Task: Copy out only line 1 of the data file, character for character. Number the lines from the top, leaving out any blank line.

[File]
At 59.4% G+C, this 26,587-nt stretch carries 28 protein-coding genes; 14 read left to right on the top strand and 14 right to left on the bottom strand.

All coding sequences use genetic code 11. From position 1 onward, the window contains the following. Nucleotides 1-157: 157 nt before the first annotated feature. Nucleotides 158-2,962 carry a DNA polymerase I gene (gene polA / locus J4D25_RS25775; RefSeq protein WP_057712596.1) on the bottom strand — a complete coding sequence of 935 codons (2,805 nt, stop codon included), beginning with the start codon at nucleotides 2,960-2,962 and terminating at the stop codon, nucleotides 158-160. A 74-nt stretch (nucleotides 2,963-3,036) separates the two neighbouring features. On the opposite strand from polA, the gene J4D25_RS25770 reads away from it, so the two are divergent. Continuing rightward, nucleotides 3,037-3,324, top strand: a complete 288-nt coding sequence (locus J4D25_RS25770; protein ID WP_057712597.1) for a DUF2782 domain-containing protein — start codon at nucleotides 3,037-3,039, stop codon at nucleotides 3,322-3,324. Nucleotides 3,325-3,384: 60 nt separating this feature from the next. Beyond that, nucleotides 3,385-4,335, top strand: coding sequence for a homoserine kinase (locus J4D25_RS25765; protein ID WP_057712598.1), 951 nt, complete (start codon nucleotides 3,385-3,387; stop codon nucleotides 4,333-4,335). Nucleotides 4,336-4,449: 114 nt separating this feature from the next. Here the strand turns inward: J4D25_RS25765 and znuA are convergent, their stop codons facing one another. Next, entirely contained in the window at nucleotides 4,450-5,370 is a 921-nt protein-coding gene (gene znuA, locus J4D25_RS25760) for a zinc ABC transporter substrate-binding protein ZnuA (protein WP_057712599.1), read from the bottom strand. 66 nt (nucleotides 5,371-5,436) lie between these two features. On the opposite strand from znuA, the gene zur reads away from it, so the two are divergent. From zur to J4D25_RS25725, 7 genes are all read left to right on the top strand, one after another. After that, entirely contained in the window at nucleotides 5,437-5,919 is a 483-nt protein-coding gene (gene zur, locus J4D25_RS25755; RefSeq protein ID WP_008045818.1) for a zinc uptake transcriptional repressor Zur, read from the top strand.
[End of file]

At 59.4% G+C, this 26,587-nt stretch carries 28 protein-coding genes; 14 read left to right on the top strand and 14 right to left on the bottom strand.